Alabama's Hightower trying to regain 2009 form
Dont'a Hightower feels lighter, swifter and more like his old self.
The Alabama linebacker said his surgically repaired left knee is fine and his weight is down. Plus he's no longer dealing with a position switch or trying to replace Butkus Award winner Rolando McClain.
So yes, he feels better both about his own situation and a Crimson Tide defense that was still strong if not quite as consistent or dominant last season after replacing nine starters.
''I just feel like this defense is going to be back to what it needs to be,'' Hightower said. ''Not necessarily about me making the plays or me making the big hit but more or less about me being able to push my teammates to make that extra step to beat me to the ball before I get there, to beat me to the interception. I feel very confident in this defense this year.''
He says his left knee is finally ''100 percent'' after surgery to repair a torn ACL, MCL and meniscus four games into the 2009 season.
Hightower even shed his knee brace in time for the Capital One Bowl against Michigan State. The 6-foot-4 Hightower reported this spring at his playing weight of about 260 pounds, significantly lower than this time last year after being relegated to a stationery bike. He won't say what his weight was then.
''Dont'a has done a really good job this offseason,'' coach Nick Saban said. ''The offseason program probably got him over the hump. About the last week and a-half of the offseason program he looked like he had the conditioning, the quickness and the movement that he had before. He looked like that a little bit during bowl practice.
''Each one of these sort of cycles that we go through he makes a little more progress.''
Hightower still had a decent season, finishing second on the team with 69 tackles. But he switched back from McClain's middle linebacker spot to the weakside after four games, with sophomore Nico Johnson and freshman C.J. Mosley swapping starting assignments in the middle the rest of the season.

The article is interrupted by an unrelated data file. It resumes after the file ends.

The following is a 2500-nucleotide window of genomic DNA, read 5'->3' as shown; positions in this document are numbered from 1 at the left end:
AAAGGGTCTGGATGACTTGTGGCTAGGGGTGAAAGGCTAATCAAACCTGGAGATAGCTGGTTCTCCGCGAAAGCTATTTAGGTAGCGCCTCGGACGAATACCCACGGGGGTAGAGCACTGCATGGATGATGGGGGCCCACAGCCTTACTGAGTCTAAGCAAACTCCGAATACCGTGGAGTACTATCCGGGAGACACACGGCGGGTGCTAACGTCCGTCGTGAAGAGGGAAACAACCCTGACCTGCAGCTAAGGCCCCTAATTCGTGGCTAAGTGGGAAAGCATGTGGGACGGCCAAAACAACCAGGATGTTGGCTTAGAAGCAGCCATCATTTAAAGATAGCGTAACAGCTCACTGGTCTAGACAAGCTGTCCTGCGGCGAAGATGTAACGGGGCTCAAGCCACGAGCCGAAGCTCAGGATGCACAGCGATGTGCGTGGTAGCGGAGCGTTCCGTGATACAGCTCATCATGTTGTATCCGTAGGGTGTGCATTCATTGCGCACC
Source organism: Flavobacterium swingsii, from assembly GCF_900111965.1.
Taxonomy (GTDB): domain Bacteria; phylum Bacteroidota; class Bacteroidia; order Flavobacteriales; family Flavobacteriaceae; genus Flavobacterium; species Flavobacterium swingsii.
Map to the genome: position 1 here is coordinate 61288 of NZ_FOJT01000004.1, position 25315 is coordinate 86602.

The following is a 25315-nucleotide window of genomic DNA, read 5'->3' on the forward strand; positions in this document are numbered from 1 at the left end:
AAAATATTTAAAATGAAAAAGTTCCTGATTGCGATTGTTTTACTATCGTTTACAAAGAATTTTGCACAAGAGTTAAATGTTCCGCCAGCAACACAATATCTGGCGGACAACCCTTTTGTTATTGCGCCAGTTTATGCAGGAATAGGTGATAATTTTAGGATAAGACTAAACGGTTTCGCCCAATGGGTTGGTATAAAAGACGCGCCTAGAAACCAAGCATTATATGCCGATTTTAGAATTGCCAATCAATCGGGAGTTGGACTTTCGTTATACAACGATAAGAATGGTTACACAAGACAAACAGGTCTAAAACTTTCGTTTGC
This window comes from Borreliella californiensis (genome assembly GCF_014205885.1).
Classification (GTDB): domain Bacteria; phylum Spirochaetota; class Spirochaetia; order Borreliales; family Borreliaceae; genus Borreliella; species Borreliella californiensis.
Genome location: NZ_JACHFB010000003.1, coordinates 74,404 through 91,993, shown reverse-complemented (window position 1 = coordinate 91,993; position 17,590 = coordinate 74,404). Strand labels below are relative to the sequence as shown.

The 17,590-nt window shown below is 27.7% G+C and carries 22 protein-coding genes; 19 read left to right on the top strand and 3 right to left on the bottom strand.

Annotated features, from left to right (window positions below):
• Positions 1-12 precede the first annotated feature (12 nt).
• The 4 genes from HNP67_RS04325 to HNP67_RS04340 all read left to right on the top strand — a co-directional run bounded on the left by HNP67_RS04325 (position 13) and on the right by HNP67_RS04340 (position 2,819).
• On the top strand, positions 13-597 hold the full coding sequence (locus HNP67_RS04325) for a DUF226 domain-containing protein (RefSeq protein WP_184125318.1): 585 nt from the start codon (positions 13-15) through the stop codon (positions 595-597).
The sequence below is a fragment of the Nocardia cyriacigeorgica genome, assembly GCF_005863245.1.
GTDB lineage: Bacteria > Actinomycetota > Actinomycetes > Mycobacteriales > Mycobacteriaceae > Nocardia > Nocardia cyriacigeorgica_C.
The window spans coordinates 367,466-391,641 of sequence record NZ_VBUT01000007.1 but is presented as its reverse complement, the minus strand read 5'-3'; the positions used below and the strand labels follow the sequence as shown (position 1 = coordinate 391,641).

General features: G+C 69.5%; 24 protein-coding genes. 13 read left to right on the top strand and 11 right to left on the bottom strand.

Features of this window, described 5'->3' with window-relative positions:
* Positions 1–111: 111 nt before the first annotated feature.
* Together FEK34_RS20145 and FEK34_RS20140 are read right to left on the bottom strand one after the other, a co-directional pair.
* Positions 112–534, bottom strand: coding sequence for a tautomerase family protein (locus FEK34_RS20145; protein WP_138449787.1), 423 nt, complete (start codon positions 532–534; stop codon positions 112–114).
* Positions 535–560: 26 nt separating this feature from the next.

Fellow linebacker Courtney Upshaw - who had five sacks and forced three fumbles in the Tide's last two games - has also healed from an ankle injury that bothered him much of last season.
Johnson can certainly tell the difference in both this spring.
''It's crazy. I don't think people have seen the best Dont'a Hightower, the best Courtney, and there's a lot of other players,'' he said. ''It's exciting to play next to them.''
During the offseason, Hightower worked with team nutritionist Amy Bragg to get back to form, cutting down on fried foods and sodas and eating more fruits, vegetables and grilled chicken.
By the first day of spring, he said he felt like his instincts and quickness had returned and he was shooting through gaps with no hesitation again.
Hightower said he could tell the difference before the bowl game.
''I felt a little slimmer, I looked a little slimmer,'' he said. ''I felt back down to game speed. My stamina was back up. I felt real good. Coming into this offseason working with (strength coach Scott) Cochran, getting in with Amy the nutritionist, I feel real good. I'm eating the right things, doing the right things. My body feels better, my knee feels better.''